Add 20 μL of 250X Amplite™ Ethanol Reagent Stock Solution and 50 μL of 100X Ethanol Enzyme Mix into 5 mL of Assay Buffer (Component B) to make Ethanol working solution.


Table 1. Layout of Ethanol standards and test samples in a solid black 96-well microplate. ES= Ethanol Standards (ES1 - ES7, 0.0001% to 0.1%), BL=Blank Control, TS=Test Samples. 


Table 2. Reagent composition for each well.

ES1 - ES750 µLSerial Dilutions (0.0001% to 0.1%)
BL50 µLH2O
TS50 µLtest sample
  1. Prepare Ethanol standards (ES), blank controls (BL), and test samples (TS) according to the layout provided in Tables 1 and 2. For a 384-well plate, use 25 µL of reagent per well instead of 50 µL. Note: High concentration of Ethanol (e.g. 0.5% final concentration) may cause reduced fluorescence signal due to the over oxidation of Amplite™ ethanol reagent (to a non-fluorescent product).

  2. Add 50 µL of Ethanol working solution to each well of Ethanol standard, blank control, and test samples to make the total Ethanol assay volume of 100 µL/well. For a 384-well plate, add 25 µL of Ethanol working solution into each well instead, for a total volume of 50 µL/well.

  3. Incubate the reaction at room temperature for 5 to 30 minutes, protected from light.

  4. Monitor the fluorescence intensity with a fluorescence plate reader at Excitation = 530 - 570 nm, Emission = 590 - 600 nm (optimal Ex/Em = 540/590 nm), Cutoff = 570 nm. Note: The contents of the plate can also be transferred to a white clear bottom plate and read by an absorbance microplate reader at the wavelength of 576 ± 5 nm. The absorption detection has lower sensitivity compared to fluorescence reading.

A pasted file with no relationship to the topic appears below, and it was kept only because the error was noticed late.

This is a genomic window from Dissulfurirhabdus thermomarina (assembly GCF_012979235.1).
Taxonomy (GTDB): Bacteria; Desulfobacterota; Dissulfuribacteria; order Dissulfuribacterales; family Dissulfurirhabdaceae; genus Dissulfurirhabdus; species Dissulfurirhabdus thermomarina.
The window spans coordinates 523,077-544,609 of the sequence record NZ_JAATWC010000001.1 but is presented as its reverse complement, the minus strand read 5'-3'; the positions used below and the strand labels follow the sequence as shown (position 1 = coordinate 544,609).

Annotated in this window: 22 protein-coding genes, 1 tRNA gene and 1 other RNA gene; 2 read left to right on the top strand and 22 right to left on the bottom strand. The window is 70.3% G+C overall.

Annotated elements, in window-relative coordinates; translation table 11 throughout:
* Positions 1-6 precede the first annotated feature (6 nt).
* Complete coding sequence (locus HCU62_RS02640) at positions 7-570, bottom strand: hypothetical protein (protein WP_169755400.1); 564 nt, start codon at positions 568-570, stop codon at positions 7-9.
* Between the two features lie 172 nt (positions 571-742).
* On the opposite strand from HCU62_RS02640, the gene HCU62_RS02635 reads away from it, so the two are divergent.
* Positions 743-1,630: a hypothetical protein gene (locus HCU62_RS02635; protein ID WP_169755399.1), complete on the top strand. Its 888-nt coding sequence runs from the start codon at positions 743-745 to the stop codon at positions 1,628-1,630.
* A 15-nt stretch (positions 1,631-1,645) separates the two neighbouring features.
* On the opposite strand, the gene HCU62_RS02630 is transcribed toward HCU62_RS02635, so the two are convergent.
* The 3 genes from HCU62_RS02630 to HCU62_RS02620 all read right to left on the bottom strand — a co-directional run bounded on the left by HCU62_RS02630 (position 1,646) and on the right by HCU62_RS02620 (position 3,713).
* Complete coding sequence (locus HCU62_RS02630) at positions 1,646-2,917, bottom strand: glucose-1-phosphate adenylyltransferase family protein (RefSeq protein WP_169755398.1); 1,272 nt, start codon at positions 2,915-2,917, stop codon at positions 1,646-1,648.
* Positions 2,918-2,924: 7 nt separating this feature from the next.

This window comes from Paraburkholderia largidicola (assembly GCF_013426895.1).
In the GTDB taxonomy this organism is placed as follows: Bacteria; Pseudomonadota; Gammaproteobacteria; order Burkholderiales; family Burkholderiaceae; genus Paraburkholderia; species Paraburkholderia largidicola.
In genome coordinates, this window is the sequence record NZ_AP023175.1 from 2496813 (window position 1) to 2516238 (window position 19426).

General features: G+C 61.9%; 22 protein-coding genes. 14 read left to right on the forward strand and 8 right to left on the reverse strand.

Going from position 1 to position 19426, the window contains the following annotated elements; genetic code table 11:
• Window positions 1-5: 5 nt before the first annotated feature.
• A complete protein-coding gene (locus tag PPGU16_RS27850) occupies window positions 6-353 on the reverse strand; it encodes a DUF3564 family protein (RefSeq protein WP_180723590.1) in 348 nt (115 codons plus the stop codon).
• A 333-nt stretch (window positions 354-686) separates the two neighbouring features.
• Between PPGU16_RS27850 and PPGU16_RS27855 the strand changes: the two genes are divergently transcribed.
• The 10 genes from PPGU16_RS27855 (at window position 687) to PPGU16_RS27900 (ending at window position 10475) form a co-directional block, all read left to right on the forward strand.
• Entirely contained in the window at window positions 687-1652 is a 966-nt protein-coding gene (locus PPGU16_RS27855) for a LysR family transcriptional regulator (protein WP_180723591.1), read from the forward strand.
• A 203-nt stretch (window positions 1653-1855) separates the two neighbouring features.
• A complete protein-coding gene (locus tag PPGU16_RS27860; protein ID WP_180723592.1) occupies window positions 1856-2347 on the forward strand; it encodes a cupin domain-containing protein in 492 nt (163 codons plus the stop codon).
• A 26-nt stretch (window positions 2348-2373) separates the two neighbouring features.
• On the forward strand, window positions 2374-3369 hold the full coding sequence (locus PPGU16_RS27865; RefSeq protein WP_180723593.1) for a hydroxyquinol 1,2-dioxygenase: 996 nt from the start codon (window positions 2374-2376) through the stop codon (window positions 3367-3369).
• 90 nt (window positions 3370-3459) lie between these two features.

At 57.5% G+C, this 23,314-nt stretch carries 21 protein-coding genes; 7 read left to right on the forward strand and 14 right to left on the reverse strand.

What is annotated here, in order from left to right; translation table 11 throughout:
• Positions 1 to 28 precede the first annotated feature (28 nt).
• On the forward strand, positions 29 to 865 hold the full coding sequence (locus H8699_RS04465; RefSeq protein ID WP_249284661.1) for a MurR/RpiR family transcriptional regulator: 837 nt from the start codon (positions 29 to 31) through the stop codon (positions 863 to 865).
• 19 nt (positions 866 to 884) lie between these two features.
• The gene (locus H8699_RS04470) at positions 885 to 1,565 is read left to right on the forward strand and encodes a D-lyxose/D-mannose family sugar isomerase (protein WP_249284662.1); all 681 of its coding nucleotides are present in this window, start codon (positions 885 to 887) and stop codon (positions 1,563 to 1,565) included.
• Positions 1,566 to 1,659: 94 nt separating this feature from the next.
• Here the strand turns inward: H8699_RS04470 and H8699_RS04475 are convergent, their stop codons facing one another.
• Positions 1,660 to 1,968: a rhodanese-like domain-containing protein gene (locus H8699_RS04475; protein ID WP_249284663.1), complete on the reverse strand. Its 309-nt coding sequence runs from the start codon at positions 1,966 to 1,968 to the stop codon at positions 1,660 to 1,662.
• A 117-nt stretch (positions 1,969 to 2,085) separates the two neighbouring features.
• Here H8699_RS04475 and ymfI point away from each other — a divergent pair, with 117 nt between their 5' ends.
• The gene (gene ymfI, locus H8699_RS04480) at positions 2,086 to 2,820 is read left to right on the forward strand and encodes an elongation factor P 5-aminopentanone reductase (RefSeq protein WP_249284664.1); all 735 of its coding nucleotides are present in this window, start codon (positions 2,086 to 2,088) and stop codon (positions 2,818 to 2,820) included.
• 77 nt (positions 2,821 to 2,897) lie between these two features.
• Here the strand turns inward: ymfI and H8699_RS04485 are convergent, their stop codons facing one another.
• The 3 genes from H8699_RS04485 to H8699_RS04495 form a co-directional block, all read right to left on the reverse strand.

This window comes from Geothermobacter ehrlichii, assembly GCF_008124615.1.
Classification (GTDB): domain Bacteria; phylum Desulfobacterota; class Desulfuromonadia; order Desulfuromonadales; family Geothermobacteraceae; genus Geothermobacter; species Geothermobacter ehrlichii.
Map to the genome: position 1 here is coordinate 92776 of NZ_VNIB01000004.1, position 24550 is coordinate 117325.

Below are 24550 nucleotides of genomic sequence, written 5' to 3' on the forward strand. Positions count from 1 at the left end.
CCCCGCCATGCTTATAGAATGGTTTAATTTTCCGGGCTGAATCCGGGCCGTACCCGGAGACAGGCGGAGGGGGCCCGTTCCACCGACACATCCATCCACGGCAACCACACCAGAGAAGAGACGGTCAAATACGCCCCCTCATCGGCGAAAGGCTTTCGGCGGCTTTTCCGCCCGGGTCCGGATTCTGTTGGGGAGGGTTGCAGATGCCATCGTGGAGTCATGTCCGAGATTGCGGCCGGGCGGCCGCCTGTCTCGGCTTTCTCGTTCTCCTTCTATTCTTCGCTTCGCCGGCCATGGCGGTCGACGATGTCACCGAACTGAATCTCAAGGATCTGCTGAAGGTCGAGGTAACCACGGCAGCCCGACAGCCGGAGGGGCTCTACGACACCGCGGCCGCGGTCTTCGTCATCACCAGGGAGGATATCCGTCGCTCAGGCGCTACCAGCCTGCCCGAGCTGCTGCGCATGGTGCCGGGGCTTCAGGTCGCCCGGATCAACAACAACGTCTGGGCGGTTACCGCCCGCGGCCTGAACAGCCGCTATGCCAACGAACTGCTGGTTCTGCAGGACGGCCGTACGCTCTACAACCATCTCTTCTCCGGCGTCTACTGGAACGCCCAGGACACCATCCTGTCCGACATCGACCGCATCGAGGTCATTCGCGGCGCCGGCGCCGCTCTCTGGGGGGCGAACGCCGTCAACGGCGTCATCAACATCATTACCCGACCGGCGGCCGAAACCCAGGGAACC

Open in Advanced Spectrum Viewer

Spectral properties

Excitation (nm)571
Emission (nm)584



View all 7 citations: Citation Explorer
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Novel Role of Ethanol in Delaying Postharvest Physiological Deterioration and Keeping Quality in Cassava
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Journal: Food and Bioprocess Technology (2019): 1--10
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Authors: Suwannoi, Panita and Chomnawang, Mullika and Sarisuta, Narong and Reichl, Stephan and M{\"u}ller-Goymann, Christel C
Journal: Journal of Ocular Pharmacology and Therapeutics (2017): 743--752
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Authors: Suwannoi, Panita and Chomnawang, Mullika and Sarisuta, Narong and Reichl, Stephan and Müller-Goymann, Christel C
Journal: Journal of Ocular Pharmacology and Therapeutics (2017)
Enhancement of the antioxidant and starch hydrolase inhibitory activities of king coconut water (Cocos nucifera var. aurantiaca) by fermentation with kombucha 'tea fungus'
Authors: Watawana, Mindani I and Jayawardena, Nilakshi and Gunawardhana, Chaminie B and Waisundara, Viduranga Y
Journal: International Journal of Food Science & Technology (2016): 490--498
On the dynamics of kefir volatome
Authors: Hu, Jie-Bi and Gunathilake, Sampath and Chen, Yu-Chie and Urban, Pawel L
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View all 3 references: Citation Explorer
Prevalence of ethanol consumption may be higher in women than men in a university health service population as determined by a biochemical marker: whole blood-associated acetaldehyde above the 99th percentile for teetotalers
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Journal: J Addict Dis (1998): 13
Quantifying ethanol by high performance liquid chromatography with precolumn enzymatic conversion and derivatization with fluorimetric detection